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Paying To Save the World

When given the chance, consumers will even spend more on a "red" or "green" product. So why is there an aversion to people profiting from positive work?
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How did you spend your money over the holidays? As those cute Chia Pets gather dust in the closet, my company, which sells a video game about peace, received this anonymous email: "If you want people to save the world, why charge them? Or is this actually a model of capitalism?" Well... yes, actually it is. But, is that wrong?

As CEO of ImpactGames, the creator of PeaceMaker, I have a unique perspective on this. PeaceMaker is a video game about the Israeli Palestinian conflict, one of the first in the movement of Games for Change or what we like to call "Playing the News" or "Documentary Gaming," and one of an even smaller subset that sells their product. Our company's mission is to use interactivity to engage people in current events and social issues. Our product is similar to other video games, but because of our company's social emphasis, we seem to be held to a different standard.

We knew when starting ImpactGames as an independent company promoting a new genre in a multi-million dollar industry that we were going to face many challenges, but we are still surprised by critics who question why our game costs money. Do Al Gore and Participant Productions receive requests for free copies of An Inconvenient Truth? Or do Farrar, Straus and Giroux give out copies of A Long Way Gone: Memoirs of a Boy Soldier? I think it is great that these products compete right along side of other commercial products.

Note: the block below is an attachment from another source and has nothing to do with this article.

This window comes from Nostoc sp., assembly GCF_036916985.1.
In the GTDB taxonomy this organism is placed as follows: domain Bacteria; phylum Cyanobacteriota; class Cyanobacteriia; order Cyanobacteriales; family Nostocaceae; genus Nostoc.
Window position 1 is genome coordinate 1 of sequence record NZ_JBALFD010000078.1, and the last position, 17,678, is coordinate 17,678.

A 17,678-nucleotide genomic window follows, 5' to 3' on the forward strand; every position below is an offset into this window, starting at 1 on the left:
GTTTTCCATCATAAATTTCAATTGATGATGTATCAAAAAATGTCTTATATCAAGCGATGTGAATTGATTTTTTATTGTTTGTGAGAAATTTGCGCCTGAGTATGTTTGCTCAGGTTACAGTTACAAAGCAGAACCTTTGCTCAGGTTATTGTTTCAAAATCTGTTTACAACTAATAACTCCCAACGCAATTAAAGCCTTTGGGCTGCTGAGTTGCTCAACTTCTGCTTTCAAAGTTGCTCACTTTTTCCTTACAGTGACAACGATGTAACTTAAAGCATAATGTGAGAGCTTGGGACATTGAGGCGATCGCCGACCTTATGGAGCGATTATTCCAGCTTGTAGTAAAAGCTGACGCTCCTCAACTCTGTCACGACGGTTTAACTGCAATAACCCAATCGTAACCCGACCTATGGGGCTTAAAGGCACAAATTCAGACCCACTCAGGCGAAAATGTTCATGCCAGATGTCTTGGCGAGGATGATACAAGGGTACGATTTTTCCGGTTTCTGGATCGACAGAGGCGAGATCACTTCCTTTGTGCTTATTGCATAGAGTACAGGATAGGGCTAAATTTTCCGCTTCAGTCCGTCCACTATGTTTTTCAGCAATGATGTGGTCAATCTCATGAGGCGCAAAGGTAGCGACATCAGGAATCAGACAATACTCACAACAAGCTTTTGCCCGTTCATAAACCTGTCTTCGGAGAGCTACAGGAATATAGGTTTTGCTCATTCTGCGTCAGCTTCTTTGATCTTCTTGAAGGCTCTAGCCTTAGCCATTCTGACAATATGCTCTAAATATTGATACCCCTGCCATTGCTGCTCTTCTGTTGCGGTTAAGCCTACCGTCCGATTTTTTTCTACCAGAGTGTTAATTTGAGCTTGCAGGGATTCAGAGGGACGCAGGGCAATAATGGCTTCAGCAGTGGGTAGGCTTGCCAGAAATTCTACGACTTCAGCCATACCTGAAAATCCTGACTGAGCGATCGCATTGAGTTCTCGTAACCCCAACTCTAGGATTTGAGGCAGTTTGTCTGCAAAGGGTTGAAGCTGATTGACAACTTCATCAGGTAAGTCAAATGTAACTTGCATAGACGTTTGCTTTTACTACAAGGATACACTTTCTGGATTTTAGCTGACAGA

When we started our company, we debated whether to be for-profit or non-profit. The reality was that it was easier and faster to find funding as a for-profit venture, but just as important was our desire to lead by example and initiate change in our industry by showing that this type of game is viable in the marketplace. In the end, paying for products that encourage social change comes down to sustainability. Beyond the traditional corporate or non-profit paths, there is a growing trend of social entrepreneurs, self-sustaining businesses that promote positive change through for-profit ventures. Last year's Nobel Peace Prize winner, Mouhammad Yunus, is one of these "double bottom line" leaders.

As I write this, I am listening to my iPod RED and drinking coffee that supports a family-run farm. When given the chance, consumers will even spend more on a "red" or "green" product. So where does the root of the psychological difference lie when assessing the value and cost of a product that is directly related to a cause? Why is there an aversion to people profiting from positive work? Why does it call in to question the creators' motivation?

Companies like ours might avoid these questions by donating 10% of the proceeds to a charity. Or even 100%. But doesn't that just give money to the same groups that people are suggesting should be funding the work in the first place? We recently distributed 100,000 free games in Israel and the Palestinian Territories in conjunction with the Peres Center for Peace. This was a great opportunity to promote our mission and reach an audience where cost might be a barrier, but it was not the answer to all our funding needs.

Social entrepreneurialism works because it empowers the innovator, rewards the right types of values, and engages the consumer. It is a model of capitalism, yes, but one that looks at more than just the bottom line and has enabled great advancements in society. Thanks to people like Bill Drayton (Ashoka) there are now more ways for people to affect change than just counting on others to take care of it for them. I think the motives behind this are something to be admired, not questioned; now we just need the consumer to keep buying into the idea that doing good has a (fair) cost. You might even fund the next breakthrough.

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